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Wednesday, June 29, 2016
- Before we begin, perhaps we can set aside the stereotypes: no, she didn’t “mess herself up by following boys around”, and no, it is not in fact her fault that she became pregnant.
Adolescents rarely have children because they want to. Yet 7.3 million girls under the age of 18 give birth every year, with two million of those births to girls under the age of 14.
“The powerlessness girls experience is often a symptom of human rights violations of one form or another,” Richard Kollodge, editor of a flagship report launched Wednesday by the United Nations Population Fund (UNFPA), told IPS.
“When a girl is married against her will before 18, her rights are violated. When a girl becomes pregnant and is forced to leave school, her right to an education is denied,” he said.
This powerlessness affects young women deeply, and many are faced with excruciating choices that can lead to illegal abortion, social exile and even death.
Titled “Motherhood in Childhood: Facing the Challenge of Adolescent Pregnancy,” UNFPA’s annual report looks at the most important factors driving adolescent pregnancy: poverty, lack of education, forced marriage and inequality.
In his forward to the report, UNFPA Executive Director Babatunde Osotimehim writes that, “A pregnancy-prevention intervention, whether an advertising campaign or a condom distribution programme, is irrelevant to a girl who has no power to make any consequential decisions.”
The report sheds light on a key problem when it comes to adolescent pregnancy: the lenses used to view young women are tainted. An unnecessary burden of being solely responsible for a pregnancy is put on the back of a young girl, and she is rarely looked at as a victim.
UNFPA is calling for a new perspective on adolescent pregnancy, one that includes not only the teen’s behaviour as a cause of early pregnancy, but also at the actions of their families, communities and governments.
Using a diagram, UNFPA describes five determinants (national, community, school/peers, family and individual) that can determine a teen parent’s path.
For example, when governments make laws limiting access to contraception, it contributes to negative views towards sexuality and women in the general community. This trickles down to the schools, where sex education and available resources for young women are limited because they are not seen as necessary.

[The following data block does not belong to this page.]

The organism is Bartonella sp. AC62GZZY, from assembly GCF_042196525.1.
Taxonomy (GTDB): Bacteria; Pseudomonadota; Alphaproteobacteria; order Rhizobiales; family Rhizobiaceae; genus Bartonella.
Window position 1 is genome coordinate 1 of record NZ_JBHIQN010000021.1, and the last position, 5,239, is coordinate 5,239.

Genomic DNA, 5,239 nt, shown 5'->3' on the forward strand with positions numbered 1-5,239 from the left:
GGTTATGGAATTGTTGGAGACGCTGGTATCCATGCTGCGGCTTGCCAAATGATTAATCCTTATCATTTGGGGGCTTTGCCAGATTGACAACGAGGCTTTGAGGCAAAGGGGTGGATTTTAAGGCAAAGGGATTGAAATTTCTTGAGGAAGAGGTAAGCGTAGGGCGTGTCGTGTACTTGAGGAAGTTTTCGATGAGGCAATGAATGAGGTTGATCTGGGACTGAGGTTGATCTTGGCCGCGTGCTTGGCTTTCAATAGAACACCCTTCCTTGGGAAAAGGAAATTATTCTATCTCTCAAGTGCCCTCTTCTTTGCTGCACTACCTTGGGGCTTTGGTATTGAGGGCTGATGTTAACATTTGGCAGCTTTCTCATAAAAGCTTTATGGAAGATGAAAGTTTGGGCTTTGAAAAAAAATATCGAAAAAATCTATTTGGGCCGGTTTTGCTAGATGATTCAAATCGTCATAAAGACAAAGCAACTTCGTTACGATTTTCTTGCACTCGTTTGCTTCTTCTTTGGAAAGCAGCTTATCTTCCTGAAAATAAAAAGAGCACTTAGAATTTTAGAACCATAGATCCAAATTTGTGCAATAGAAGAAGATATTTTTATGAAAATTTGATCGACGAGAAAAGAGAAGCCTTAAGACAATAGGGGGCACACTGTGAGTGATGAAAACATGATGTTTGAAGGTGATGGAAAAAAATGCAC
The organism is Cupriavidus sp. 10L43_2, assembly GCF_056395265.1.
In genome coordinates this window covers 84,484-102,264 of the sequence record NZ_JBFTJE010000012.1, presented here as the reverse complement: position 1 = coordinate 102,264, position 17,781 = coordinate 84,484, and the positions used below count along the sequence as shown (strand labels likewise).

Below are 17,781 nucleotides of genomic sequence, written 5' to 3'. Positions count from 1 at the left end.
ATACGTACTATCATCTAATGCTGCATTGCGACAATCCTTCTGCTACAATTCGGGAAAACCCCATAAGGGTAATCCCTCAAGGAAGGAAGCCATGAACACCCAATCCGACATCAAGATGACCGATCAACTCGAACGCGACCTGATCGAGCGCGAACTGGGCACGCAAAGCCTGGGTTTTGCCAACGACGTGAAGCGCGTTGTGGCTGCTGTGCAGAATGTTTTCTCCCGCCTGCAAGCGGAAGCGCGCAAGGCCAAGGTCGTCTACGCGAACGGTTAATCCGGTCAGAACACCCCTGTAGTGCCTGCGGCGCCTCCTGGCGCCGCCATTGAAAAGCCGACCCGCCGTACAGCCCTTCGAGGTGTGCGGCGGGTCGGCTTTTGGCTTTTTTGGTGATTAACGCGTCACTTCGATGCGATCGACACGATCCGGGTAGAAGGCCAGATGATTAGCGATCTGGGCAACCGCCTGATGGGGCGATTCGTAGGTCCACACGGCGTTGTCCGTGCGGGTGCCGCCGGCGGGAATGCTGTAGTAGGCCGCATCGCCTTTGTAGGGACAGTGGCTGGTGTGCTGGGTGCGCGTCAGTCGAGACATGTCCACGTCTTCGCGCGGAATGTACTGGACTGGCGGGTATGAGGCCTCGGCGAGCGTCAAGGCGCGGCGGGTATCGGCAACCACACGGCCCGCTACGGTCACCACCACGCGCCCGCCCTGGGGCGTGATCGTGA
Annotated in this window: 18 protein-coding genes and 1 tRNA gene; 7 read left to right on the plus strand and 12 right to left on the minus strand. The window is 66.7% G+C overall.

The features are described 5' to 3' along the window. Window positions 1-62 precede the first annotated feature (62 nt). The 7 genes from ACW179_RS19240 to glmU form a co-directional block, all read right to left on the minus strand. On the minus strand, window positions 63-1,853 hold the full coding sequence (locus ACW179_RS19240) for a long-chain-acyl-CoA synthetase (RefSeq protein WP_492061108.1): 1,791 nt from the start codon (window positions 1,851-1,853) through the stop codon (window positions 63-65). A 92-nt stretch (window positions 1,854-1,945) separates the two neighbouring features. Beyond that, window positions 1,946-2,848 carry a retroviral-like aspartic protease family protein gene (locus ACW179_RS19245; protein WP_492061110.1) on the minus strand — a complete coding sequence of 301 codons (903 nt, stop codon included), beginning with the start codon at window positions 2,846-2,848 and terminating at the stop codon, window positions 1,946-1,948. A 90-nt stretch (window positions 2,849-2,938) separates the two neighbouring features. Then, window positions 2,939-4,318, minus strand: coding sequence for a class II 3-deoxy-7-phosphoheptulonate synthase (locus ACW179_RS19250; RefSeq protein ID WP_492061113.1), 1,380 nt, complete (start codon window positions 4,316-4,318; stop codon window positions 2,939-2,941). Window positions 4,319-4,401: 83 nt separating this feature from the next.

Parents can then develop negative views about sexuality and even about their own daughters, investing very little in their education and reinforcing a gender inequality in a young girl before she is even given a chance.
All this carries a high cost to national development aspirations as well. In Kenya, if the more than 200,000 teen mothers had jobs instead of children, they would have added 3.4 billion dollars to the economy – a sum equal to the value of Kenya’s entire construction sector.
If adolescent girls in Brazil and India had only waited to bear children until their early twenties, their nations would have greater economic productivity equal to over 3.5 billion and 7.7 billion dollars, respectively, the report says.
Meanwhile, just two cents of every dollar directed toward international development is spent on adolescent girls.
“One of the points the report makes is that the conversation cannot start in only one place,” Kollodge said. “The conversation has to occur simultaneously at all levels – at the national and policy levels, at the community level, in schools, among parents, among men and boys, and among peers.
“Research shows that interventions aimed at girls, and especially at changing girls’ behaviour, rarely have a positive impact,” he added. “No single intervention, or action by a single stakeholder, will make a real or lasting difference.”
Power is the most important aspect of a girl’s life – the power to stand up for herself, to protect herself and to choose when she is ready to have a family.
“The report makes the case that more often than not, pregnancy is not the result of a deliberate choice but rather, the result of an absence of choices and opportunities in life,” Kollodge said.
“When, for example, a 13-year-old girl is forced into marriage and is then expected by her husband, her parents, and her community to start having children right away, that girl clearly lacks power to decide whether, when and how often to have children.
Placing high emphasis on developing human capital of young girls, and giving them the opportunity to make sexual reproductive choices for themselves, not only promotes the health and protection of young girls, it also gives them a seat at the global development table.